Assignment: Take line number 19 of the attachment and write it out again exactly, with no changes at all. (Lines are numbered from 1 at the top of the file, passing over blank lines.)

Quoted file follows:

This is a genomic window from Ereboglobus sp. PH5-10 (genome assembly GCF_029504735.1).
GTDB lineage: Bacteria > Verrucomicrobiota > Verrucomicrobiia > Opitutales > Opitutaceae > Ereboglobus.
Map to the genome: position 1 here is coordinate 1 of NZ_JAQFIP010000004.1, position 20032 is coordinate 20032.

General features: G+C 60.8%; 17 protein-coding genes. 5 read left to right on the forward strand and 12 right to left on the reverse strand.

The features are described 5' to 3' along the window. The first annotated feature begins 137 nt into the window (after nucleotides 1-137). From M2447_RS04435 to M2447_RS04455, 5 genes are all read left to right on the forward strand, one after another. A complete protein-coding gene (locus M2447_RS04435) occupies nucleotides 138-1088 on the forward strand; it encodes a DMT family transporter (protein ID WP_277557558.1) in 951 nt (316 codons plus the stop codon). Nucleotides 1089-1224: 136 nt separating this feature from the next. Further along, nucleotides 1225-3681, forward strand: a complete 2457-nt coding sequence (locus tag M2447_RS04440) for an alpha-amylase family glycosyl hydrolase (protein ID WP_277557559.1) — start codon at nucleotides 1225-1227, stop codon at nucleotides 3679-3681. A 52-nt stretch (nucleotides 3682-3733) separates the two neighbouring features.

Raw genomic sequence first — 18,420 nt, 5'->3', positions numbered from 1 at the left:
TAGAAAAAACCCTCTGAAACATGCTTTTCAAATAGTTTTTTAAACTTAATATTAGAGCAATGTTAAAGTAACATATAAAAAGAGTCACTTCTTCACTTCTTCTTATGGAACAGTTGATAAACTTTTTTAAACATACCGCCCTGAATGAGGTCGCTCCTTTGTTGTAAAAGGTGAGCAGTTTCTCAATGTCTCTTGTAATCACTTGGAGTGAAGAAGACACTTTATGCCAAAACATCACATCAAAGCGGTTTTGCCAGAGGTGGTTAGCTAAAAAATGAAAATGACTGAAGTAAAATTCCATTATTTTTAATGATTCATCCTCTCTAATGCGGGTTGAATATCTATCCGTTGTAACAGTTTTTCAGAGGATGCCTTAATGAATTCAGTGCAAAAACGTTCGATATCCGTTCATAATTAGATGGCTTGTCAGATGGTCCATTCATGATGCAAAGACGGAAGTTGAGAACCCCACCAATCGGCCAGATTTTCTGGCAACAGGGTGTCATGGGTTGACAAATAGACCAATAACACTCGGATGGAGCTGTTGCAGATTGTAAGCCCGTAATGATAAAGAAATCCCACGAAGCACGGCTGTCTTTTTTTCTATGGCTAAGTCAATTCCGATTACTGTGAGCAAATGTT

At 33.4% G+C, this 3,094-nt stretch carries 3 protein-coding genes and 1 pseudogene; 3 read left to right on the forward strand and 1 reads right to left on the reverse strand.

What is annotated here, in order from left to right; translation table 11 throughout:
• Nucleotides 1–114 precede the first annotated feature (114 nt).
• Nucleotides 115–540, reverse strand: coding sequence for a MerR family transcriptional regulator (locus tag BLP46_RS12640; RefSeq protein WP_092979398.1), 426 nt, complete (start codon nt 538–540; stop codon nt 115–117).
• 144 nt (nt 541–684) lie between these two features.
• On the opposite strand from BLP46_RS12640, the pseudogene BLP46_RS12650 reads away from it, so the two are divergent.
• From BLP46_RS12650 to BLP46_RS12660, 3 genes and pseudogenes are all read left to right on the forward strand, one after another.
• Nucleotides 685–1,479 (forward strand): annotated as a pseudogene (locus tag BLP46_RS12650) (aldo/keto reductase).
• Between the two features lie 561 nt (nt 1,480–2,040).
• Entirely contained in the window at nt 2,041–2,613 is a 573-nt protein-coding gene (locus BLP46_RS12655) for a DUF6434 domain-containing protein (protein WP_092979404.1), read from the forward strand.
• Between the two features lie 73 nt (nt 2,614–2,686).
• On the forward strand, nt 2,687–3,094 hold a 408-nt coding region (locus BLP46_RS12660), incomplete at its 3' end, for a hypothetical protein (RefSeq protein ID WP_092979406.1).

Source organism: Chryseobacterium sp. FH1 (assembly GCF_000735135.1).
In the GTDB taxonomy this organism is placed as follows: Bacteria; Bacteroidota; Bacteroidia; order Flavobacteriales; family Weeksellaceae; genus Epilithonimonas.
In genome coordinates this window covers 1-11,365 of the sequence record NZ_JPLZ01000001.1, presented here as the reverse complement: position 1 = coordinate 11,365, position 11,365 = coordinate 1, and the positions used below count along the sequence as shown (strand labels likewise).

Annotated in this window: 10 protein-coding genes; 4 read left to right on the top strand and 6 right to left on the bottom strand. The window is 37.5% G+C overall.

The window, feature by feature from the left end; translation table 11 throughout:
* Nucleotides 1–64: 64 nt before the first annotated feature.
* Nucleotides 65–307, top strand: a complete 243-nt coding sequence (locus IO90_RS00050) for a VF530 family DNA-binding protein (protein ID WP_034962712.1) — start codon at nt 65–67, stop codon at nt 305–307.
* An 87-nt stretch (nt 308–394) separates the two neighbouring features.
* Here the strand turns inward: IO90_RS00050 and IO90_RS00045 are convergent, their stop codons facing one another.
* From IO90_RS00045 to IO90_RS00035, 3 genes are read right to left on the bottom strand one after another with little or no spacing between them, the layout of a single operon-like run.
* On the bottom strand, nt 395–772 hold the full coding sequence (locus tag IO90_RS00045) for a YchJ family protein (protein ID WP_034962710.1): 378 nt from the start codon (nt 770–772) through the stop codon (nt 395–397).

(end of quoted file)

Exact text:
• On the forward strand, nt 2,687–3,094 hold a 408-nt coding region (locus BLP46_RS12660), incomplete at its 3' end, for a hypothetical protein (RefSeq protein ID WP_092979406.1).